Agalloch's set was comprised of material from both "Pale
Folklore" and "The Mantle" and was definitely the highlight
of the evening. The band is simply incredible live, making their epic
albums come to life in a fashion most bands only can hope to do. I wish
the best for these guys in the future; with their haunting music and passionate
performance they nothing less than major international recognition..
Virgin Black was next, yet another band that I was completely unfamiliar with. They definitely came to perform, wearing pale makeup, decked out in leather and rubber and looking quite gothic. This had me a little concerned as there have been a lot of mediocre goth metal bands over the past few years with only a few that I honestly enjoy. Virgin Black traveled from Australia to do this tour so they must have been quite tired as this was only their second day in the US. Fatigue certainly wasn't apparent; the band played a very tight set of classically influenced operatic metal. I'm a big fan of the "heavier" classical composers such as Bach, Beethoven, Holst, Wagner and Vivaldi, powerful music with thick layers of sounds. I don't think that Virgin Black came from that school of music though. I think people who are heavily into gothic metal would have really enjoyed Virgin Black's show but it honestly didn't do much for me. Their songs seemed overly melodramatic and the live performance reminded me of Hammerfall swallowed by the prince of darkness along with a few yards of leather and a couple of cases of Max Factor. On a more positive note I have to give Virgin Black credit; they all seem very proficient with their instruments and songs and obviously play from the heart. Crowd reaction, while not as loud as the applause for Agalloch, was pretty good at the end of their set.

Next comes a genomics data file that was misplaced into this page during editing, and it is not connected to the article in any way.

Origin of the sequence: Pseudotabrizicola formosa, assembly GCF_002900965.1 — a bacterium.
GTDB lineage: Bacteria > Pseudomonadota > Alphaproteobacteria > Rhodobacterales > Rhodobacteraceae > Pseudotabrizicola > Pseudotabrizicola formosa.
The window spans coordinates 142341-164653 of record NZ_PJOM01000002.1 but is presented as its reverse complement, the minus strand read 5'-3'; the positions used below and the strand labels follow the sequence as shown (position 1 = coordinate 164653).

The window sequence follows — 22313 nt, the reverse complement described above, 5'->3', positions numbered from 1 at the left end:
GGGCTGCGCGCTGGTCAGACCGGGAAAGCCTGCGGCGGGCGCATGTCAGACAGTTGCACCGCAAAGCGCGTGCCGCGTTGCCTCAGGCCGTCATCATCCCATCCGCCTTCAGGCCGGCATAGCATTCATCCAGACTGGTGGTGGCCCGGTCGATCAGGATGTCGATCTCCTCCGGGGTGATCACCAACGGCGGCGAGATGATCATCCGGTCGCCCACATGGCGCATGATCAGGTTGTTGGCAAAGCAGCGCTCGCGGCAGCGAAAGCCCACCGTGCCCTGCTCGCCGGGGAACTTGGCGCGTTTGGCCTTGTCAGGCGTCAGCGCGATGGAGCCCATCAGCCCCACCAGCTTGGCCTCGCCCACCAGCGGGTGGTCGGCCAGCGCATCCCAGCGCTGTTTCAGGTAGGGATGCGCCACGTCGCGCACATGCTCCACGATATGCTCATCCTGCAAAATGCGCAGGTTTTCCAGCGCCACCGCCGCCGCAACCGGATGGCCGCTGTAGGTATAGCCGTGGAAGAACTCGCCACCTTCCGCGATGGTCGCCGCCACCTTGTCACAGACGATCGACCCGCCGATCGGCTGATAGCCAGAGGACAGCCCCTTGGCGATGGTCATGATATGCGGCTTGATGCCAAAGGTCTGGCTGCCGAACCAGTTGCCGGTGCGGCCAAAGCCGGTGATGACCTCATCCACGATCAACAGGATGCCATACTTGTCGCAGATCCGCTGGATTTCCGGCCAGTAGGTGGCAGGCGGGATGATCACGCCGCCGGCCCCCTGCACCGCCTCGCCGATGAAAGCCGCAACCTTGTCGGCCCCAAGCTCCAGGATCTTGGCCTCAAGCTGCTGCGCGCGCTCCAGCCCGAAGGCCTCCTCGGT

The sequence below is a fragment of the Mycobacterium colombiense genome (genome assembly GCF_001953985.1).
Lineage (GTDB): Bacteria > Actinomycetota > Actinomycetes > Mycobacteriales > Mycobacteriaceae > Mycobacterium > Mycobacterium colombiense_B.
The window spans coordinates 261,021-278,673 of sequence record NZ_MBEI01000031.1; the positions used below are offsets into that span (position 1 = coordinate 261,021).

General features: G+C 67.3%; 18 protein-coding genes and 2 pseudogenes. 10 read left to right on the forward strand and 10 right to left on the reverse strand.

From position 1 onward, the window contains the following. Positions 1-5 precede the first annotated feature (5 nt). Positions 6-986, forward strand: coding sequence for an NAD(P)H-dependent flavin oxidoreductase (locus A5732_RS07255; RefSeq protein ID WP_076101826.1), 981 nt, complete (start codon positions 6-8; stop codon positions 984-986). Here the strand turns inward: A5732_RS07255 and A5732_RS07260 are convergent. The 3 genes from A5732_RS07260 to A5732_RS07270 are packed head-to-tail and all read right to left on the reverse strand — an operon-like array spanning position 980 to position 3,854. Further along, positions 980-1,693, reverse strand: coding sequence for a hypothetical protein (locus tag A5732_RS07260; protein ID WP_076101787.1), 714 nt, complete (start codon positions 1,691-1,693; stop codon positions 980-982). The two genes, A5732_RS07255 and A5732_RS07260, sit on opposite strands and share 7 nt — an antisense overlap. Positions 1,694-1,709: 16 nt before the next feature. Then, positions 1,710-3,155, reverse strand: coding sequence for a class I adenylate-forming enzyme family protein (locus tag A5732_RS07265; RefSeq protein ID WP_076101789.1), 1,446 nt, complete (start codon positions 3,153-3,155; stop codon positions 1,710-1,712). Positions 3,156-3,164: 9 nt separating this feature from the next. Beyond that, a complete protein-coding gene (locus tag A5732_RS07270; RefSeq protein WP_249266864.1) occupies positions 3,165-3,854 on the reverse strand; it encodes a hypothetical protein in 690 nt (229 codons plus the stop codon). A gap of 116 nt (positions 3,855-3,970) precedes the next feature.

Seattle's own In Memorium closed off the night with an impressive, albeit too short, set of their European flavored extreme black metal. I've seen In Memorium a number of times over the years and this show has got to be their best performance ever. For those who aren't in the know, In Memorium plays an almost Swedish style of black metal not unlike bands such as Dark Funeral and Marduk, but with more melody to the compositions. They were as tight as anything on this night, professional as all get out and intense as hell. Vocalist Nihilist took full advantage of the Catwalk's stage and was all over the place as the rest of the band (even keyboardist Susanna, which isn't very typical) headbanged furiously. While the crowd did thin out considerably after the first song (it was near midnight), In Memorium had those who remained headbanging madly along with the band, something that simply wasn't happening with the rest of the bands. Check the band out next time you get the chance, I have a feeling that they'll be signed shortly after releasing their new CD in the next few months.
Photos from this show can be found in our Gallery